Two weeks ago, when The Bee invited Vietnam War veterans to share their experiences in Southeast Asia, we knew we’d get some compelling responses and moving stories.
We have. None, though, may be more moving and compelling than this one:
Four years ago, Army vet Ronn Cossey of Turlock was invited to ride in the parade and speak at the annual Veterans Car Show at Pismo Beach. The event raises money to aid veterans.
There he met Zeb Lane of Ohio, who had served in the Marines’ Lima Company in Iraq. Lane’s unit lost 23 men — 14 in a single explosion — in 2005. Lane was among the 40 survivors wounded in the fighting around Haditha. He had come to Pismo Beach to auction artwork to benefit the Lima Company Memorial to be built in Columbus.
These men, who fought in different wars in different decades, spent hours talking that weekend. They compared battle notes and what has happened to them since leaving the military. They became friends. They formed a bond.
In Lane, the 63-year-old Cossey saw a younger version of himself — a veteran who experienced the horrors of war and will deal with them for the rest of his life. In Cossey, the 30-year-old Lane found someone who understands combat, fought the internal war that followed, and who can help him navigate the emotional no-man’s land of post-traumatic stress disorder.
War does horrible things to good people, and many simply cannot turn in their demons when they muster out and return to civilian life.
“One night, I had bad flashbacks of PTSD,” Lane said. “I called Ronn. We talked for hours and hours.”
Cossey wanted to help Lane. Lane wants to help those who fought in Iraq or Afghanistan. So they began writing letters back and forth. Cossey would tell Lane a story about Vietnam, his time in a tank battalion and life in Southeast Asia. War stories.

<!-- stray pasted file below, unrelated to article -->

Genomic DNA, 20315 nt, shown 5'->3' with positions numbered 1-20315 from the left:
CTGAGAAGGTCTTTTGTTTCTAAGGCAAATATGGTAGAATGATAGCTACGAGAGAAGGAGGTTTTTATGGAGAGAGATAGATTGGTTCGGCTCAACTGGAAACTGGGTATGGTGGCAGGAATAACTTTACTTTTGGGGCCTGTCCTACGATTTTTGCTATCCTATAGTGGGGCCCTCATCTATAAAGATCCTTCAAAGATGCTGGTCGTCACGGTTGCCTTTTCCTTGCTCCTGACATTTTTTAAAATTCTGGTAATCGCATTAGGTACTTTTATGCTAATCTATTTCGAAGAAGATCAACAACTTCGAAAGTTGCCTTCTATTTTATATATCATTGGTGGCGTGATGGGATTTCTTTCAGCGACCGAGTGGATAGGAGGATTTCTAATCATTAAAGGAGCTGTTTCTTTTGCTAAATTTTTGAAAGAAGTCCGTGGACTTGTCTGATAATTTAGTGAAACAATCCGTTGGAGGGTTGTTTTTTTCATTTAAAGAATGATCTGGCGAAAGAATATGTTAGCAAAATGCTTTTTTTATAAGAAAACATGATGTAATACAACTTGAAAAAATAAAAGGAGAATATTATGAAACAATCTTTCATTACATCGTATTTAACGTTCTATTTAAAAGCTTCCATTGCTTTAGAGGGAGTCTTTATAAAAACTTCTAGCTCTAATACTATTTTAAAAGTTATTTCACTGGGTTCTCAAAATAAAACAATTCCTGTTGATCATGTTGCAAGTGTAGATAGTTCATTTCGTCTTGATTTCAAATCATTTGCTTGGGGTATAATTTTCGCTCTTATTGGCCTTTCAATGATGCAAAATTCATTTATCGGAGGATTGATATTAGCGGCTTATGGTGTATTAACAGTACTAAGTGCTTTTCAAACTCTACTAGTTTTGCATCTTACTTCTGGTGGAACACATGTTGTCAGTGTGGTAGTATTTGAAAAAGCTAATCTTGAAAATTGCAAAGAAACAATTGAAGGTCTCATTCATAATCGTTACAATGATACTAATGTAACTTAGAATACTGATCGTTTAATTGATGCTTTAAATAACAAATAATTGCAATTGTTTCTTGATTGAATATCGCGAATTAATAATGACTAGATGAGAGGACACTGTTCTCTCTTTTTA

Lane would write back, telling Cossey about dealing with insurgents, improvised explosive devices and life in the Persian Gulf. War stories. This went on for months, letter after letter that became chapter after chapter.
Similar wars and stories
They discovered their wars were very similar. Vietnam became the war Americans said they never wanted to repeat. Iraq became the war, these veterans concluded, that repeated it.
In both wars, distinguishing between ally and enemy posed problems. And while Cossey described the perils of jungle warfare and never knowing where the snipers hid; Lane matched it with depictions of going house to house in Iraqi towns and cities, building to building, searching out and snuffing out insurgents.
Both men lost more friends and comrades than they could bear. War, they concluded, is universally awful.
They’ve compiled their letters into a book they’ve titled “NamRaq.” Like the group of veterans in Stanislaus County writing a book about their Vietnam experiences, Cossey and Lane find writing therapeutic and traumatic. Therapeutic because it helps them sort out their issues. Traumatic because they have to relive those life-altering moments to do so.
They hold back nothing. They tell of moments that affected them deeply and still do. There’s no political correctness, no caving to revisionist histories.
They were there. They know what it was like.
Cossey is sick and tired of hearing that the United States lost the Vietnam War. President John F. Kennedy’s edict, he said, was to stop the spread of communism in the Pacific Rim.
“We did that,” Cossey said. “The only place that is communist now that wasn’t when we got there is South Vietnam.”